Japan’s wind power installations for the year ending in March will decline 68 percent after the government halted a program that provided subsidies for clean energy projects, an industry association said.
The country will add 33 turbines generating 82 megawatts of wind power for the year ending March, according to an estimate by the Japan Wind Power Association released today. For the year ended March 2011, Japan installed 256 megawatts.
Japan stopped direct subsidies in 2010 that paid for a third of the cost of renewable energy projects as the country planned a shift to an incentive payment program, Takao Hanaoka, a spokesman for the association, said by phone today. The preferential tariffs, due to start in July, have yet to be set and that may have contributed to the decline, Hanaoka said.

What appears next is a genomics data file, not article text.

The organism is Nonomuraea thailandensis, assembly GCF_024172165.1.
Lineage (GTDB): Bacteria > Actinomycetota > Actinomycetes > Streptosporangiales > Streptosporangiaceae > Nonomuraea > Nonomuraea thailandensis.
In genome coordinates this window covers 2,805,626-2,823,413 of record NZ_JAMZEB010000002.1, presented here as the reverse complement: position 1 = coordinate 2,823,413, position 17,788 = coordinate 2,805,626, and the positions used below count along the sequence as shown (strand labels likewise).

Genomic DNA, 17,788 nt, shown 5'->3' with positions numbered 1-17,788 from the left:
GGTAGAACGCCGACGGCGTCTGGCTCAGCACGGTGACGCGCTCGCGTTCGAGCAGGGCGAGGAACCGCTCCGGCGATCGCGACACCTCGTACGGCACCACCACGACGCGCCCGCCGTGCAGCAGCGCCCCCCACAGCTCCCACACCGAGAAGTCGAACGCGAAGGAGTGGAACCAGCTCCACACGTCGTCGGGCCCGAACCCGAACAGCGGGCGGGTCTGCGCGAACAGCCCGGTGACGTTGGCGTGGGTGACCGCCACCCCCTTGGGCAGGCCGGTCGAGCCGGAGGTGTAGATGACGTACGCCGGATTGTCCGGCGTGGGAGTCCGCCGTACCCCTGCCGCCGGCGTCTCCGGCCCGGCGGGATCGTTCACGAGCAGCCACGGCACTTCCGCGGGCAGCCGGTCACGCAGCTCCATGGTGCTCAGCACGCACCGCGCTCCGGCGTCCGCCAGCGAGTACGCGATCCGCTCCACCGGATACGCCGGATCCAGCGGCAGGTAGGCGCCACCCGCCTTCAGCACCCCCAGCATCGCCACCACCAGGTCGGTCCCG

Japan is targeting an increase in renewable energy generation as most of the country’s atomic reactors are shut for checks following the worst nuclear accident since Chernobyl last March. Before the accident, atomic power provided about 30 percent of Japan’s electricity supply.
The country’s cumulative wind power capacity may reach 2,600 megawatts by March 2014 from the current 2,522 megawatts, the association said, urging the government to make an early decision on the tariffs and wind power generation targets.
To contact the reporters on this story: Chisaki Watanabe in Tokyo at firstname.lastname@example.org;
To contact the editor responsible for this story: Reed Landberg at email@example.com